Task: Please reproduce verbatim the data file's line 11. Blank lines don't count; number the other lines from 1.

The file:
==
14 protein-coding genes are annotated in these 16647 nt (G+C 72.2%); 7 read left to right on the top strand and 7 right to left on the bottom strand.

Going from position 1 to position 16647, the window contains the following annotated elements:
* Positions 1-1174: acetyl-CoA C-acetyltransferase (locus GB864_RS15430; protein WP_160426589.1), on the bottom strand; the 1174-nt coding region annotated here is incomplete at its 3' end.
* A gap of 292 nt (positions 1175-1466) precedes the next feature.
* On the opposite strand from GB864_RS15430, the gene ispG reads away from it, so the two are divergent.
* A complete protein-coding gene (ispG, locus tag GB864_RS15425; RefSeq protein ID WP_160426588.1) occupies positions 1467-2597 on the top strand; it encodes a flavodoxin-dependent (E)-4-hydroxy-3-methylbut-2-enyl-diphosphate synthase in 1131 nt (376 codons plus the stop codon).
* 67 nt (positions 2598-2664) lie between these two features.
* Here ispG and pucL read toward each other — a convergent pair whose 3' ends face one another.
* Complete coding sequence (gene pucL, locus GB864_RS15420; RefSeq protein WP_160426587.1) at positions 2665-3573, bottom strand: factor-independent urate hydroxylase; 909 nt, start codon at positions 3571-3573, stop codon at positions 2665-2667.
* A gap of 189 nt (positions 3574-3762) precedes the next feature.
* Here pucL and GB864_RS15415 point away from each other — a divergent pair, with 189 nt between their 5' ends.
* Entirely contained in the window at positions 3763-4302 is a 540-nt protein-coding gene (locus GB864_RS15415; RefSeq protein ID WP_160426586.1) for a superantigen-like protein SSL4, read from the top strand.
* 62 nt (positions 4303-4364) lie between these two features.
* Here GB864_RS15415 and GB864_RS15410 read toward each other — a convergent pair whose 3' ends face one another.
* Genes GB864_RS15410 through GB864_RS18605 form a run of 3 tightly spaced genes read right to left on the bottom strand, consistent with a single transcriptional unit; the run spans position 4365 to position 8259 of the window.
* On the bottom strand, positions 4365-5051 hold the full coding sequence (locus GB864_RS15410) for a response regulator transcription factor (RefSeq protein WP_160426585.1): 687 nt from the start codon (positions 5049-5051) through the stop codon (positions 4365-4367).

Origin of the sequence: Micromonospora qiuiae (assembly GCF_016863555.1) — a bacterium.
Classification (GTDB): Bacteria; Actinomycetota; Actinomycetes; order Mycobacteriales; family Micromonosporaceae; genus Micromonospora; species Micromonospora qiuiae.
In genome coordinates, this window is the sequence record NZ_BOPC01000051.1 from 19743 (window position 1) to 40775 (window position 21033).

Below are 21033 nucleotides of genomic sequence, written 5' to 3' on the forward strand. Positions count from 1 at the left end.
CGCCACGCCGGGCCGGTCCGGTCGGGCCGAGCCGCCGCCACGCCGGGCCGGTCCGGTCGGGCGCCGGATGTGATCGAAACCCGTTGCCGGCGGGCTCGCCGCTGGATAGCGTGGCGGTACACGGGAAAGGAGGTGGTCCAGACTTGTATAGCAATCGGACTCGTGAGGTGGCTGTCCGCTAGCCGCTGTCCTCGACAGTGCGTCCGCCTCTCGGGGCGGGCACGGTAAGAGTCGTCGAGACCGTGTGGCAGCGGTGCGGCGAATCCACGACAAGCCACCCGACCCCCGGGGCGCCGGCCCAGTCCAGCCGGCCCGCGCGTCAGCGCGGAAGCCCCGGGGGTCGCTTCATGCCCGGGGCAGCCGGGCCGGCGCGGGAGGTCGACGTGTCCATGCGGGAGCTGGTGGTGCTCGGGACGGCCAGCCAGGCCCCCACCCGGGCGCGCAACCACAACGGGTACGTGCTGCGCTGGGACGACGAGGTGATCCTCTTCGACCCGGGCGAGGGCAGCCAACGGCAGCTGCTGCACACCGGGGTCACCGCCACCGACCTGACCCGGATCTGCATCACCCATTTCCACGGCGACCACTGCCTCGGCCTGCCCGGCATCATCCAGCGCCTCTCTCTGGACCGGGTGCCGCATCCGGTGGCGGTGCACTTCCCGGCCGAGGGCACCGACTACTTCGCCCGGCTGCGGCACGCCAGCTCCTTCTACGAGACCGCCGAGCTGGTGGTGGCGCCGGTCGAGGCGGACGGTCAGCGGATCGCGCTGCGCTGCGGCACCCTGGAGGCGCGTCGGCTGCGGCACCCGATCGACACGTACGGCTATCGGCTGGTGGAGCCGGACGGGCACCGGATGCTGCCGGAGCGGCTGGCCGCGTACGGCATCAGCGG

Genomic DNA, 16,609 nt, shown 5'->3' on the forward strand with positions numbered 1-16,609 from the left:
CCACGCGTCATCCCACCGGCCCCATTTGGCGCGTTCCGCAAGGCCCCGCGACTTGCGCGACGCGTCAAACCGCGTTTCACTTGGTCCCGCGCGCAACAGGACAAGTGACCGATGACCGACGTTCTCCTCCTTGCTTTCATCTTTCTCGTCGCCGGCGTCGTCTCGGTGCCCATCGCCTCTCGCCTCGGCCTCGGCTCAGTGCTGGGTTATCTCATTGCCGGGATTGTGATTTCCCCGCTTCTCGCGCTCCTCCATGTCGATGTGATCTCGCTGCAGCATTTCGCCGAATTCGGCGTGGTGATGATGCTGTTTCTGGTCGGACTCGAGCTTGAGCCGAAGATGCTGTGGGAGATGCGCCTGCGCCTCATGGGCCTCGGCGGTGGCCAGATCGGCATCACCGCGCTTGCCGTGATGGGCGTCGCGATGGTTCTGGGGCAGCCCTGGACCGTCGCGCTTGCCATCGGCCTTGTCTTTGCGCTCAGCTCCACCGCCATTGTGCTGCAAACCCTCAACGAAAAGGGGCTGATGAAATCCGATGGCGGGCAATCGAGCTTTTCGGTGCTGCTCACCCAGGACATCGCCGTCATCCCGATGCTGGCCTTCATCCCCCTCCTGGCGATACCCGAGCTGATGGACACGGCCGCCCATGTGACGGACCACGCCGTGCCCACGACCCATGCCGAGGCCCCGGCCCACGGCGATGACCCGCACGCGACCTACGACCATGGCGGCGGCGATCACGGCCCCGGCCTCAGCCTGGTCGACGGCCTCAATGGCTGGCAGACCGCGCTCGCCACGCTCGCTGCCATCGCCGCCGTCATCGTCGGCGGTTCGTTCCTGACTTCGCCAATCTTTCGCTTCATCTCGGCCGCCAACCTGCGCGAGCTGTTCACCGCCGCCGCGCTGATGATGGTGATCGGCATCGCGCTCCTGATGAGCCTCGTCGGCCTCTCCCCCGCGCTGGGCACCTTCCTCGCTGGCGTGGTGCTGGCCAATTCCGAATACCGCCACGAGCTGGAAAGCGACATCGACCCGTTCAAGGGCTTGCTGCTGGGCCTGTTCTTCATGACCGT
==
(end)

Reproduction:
* Here pucL and GB864_RS15415 point away from each other — a divergent pair, with 189 nt between their 5' ends.